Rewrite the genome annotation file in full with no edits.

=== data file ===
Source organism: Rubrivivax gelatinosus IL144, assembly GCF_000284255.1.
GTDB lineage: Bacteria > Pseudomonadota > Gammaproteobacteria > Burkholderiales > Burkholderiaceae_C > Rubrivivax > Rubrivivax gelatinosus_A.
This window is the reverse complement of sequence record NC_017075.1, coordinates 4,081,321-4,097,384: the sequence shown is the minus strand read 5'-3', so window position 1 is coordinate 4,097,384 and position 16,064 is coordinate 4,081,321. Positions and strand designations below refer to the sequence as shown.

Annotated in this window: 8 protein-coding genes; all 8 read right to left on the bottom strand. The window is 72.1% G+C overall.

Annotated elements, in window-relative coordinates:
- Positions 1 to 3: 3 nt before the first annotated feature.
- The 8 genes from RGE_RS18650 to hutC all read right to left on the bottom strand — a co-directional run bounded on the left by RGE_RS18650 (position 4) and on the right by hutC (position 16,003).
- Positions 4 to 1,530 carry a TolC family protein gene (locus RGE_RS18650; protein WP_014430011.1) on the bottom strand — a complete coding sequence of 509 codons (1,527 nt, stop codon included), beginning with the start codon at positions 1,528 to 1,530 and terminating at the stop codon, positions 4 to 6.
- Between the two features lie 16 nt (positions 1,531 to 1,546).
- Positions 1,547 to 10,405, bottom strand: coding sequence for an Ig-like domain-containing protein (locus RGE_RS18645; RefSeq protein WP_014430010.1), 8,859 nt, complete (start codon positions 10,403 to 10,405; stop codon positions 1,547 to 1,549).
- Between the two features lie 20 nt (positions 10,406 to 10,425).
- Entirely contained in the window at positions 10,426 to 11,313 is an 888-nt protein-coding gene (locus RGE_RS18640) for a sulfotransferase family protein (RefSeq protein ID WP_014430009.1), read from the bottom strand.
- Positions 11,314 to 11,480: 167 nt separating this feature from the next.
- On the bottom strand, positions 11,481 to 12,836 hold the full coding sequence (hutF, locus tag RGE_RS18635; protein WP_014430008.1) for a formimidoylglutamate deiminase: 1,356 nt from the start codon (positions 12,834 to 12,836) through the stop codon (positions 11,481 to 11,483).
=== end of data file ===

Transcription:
Source organism: Rubrivivax gelatinosus IL144, assembly GCF_000284255.1.
GTDB lineage: Bacteria > Pseudomonadota > Gammaproteobacteria > Burkholderiales > Burkholderiaceae_C > Rubrivivax > Rubrivivax gelatinosus_A.
This window is the reverse complement of sequence record NC_017075.1, coordinates 4,081,321-4,097,384: the sequence shown is the minus strand read 5'-3', so window position 1 is coordinate 4,097,384 and position 16,064 is coordinate 4,081,321. Positions and strand designations below refer to the sequence as shown.

Annotated in this window: 8 protein-coding genes; all 8 read right to left on the bottom strand. The window is 72.1% G+C overall.

Annotated elements, in window-relative coordinates:
- Positions 1 to 3: 3 nt before the first annotated feature.
- The 8 genes from RGE_RS18650 to hutC all read right to left on the bottom strand — a co-directional run bounded on the left by RGE_RS18650 (position 4) and on the right by hutC (position 16,003).
- Positions 4 to 1,530 carry a TolC family protein gene (locus RGE_RS18650; protein WP_014430011.1) on the bottom strand — a complete coding sequence of 509 codons (1,527 nt, stop codon included), beginning with the start codon at positions 1,528 to 1,530 and terminating at the stop codon, positions 4 to 6.
- Between the two features lie 16 nt (positions 1,531 to 1,546).
- Positions 1,547 to 10,405, bottom strand: coding sequence for an Ig-like domain-containing protein (locus RGE_RS18645; RefSeq protein WP_014430010.1), 8,859 nt, complete (start codon positions 10,403 to 10,405; stop codon positions 1,547 to 1,549).
- Between the two features lie 20 nt (positions 10,406 to 10,425).
- Entirely contained in the window at positions 10,426 to 11,313 is an 888-nt protein-coding gene (locus RGE_RS18640) for a sulfotransferase family protein (RefSeq protein ID WP_014430009.1), read from the bottom strand.
- Positions 11,314 to 11,480: 167 nt separating this feature from the next.
- On the bottom strand, positions 11,481 to 12,836 hold the full coding sequence (hutF, locus tag RGE_RS18635; protein WP_014430008.1) for a formimidoylglutamate deiminase: 1,356 nt from the start codon (positions 12,834 to 12,836) through the stop codon (positions 11,481 to 11,483).